Panel reflecting on Sept. 11 to be held today in Campus Center

By DailyCollegian.com Staff

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Courtesy UMass Journalism Professor's Blog

A panel composed of members of the University of Massachusetts faculty and members of the media will examine how the American and world landscape has changed since the Sept. 11, 2001 attacks in a discussion this afternoon.

The panel discussion, called “After the Towers Fell: A September 11th Retrospective,” will feature professors from the economics, political science and psychology departments at UMass, as well as the editor for digital news at NPR.

“As we went about putting together this panel, we wanted to approach it from a multi-layered perspective, examining how life has changed in the U.S. and in the world,” said Steve Fox, a senior lecturer in the UMass journalism program and the moderator of the discussion, in an email to the Massachusetts Daily Collegian. “Hopefully this approach will prompt an interesting discussion.”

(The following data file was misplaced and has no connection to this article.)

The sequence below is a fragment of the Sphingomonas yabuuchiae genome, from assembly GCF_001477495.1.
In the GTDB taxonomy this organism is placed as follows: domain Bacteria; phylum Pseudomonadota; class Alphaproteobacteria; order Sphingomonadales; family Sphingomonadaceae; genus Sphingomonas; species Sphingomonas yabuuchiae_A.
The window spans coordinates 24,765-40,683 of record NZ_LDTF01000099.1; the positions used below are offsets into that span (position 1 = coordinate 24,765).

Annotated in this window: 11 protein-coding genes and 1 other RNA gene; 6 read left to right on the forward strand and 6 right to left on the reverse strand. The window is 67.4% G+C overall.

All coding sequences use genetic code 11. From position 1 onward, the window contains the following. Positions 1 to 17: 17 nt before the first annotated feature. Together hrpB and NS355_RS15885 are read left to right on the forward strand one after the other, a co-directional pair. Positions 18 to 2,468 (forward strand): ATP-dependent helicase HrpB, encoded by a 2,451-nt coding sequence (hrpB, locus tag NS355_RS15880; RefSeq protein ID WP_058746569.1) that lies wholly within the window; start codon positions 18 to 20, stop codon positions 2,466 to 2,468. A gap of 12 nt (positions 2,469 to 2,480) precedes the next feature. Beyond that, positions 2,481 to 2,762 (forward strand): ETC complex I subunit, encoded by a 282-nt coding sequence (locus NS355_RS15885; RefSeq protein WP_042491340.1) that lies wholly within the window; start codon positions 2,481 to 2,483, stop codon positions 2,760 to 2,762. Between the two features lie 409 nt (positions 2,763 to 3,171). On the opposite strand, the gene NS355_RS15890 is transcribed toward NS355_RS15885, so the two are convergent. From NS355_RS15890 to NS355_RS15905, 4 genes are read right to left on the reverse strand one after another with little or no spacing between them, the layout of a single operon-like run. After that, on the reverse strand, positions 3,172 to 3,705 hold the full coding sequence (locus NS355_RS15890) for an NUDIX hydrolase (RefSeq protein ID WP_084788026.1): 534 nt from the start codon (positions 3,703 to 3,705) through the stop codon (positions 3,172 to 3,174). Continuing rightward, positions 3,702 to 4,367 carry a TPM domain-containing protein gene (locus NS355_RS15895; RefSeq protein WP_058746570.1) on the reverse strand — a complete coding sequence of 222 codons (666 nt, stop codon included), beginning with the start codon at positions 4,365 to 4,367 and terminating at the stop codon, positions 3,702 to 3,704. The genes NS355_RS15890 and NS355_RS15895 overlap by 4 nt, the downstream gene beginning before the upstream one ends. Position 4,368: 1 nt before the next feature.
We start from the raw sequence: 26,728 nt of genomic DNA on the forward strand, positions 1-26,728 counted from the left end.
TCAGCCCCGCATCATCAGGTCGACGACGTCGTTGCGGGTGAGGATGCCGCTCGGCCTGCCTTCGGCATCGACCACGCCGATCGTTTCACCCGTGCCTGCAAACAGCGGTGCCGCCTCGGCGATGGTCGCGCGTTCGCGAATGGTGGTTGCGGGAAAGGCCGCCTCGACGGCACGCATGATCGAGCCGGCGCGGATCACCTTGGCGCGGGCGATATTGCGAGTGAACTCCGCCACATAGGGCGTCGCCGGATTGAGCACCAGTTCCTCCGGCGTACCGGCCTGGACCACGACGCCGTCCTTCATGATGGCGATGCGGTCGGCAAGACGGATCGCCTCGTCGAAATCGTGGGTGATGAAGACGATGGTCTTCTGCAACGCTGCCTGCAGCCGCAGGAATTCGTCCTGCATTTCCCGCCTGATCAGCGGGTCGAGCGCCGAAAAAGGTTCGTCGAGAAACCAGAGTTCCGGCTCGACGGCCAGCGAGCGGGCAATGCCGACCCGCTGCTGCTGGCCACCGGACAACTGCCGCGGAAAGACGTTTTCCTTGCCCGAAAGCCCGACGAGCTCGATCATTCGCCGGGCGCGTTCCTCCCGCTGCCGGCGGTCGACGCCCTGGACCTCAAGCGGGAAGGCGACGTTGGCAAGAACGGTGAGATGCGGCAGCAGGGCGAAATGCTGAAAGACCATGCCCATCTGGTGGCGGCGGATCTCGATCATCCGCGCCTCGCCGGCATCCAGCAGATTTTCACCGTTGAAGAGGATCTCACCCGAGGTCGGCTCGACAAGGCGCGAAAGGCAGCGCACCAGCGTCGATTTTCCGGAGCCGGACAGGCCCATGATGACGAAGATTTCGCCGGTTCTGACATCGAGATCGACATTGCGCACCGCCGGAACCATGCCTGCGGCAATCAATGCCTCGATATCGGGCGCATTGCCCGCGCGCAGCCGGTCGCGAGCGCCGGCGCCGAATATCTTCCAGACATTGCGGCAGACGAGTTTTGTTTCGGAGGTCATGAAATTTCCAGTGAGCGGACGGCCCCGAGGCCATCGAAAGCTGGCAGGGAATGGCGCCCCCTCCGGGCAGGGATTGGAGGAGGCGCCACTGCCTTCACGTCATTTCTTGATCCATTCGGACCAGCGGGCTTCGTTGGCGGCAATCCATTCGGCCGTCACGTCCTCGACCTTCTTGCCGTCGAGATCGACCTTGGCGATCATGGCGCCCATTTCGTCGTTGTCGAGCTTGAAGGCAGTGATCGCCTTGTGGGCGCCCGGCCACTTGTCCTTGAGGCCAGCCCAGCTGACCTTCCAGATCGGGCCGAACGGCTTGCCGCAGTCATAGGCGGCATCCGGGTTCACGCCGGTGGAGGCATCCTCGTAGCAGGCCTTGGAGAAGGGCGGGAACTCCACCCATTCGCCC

Those slated to join Fox in the discussion, according to a post on the UMass Journalism Professor’s Blog, include MJ Peterson, a professor of political science; David Kotz, a professor of economics; Linda Tropp, a professor of psychology; and Mark Stencel, the managing editor for digital news at NPR.

Stencel, who oversees the content on the radio network’s website, worked as an editor for The Washington Post’s website – where Fox has also worked – when the attacks occurred.

“At the time [of the attacks], our interactive online channels were still relatively new,” Stencel was quoted as saying in the blog post. “For many of us, these channels for the first time provided global reach around the clock – including a new workday news audience – as well as nearly unlimited potential to dabble in new formats.”

Topics discussed at the event, according to the blog post, include an examination of economic effects that have occurred in the 10 years since the attack and a look at the Bush administration’s response to the attacks.

The discussion is set to begin at 4 p.m. today in the Campus Center Reading Room.

– Collegian News Staff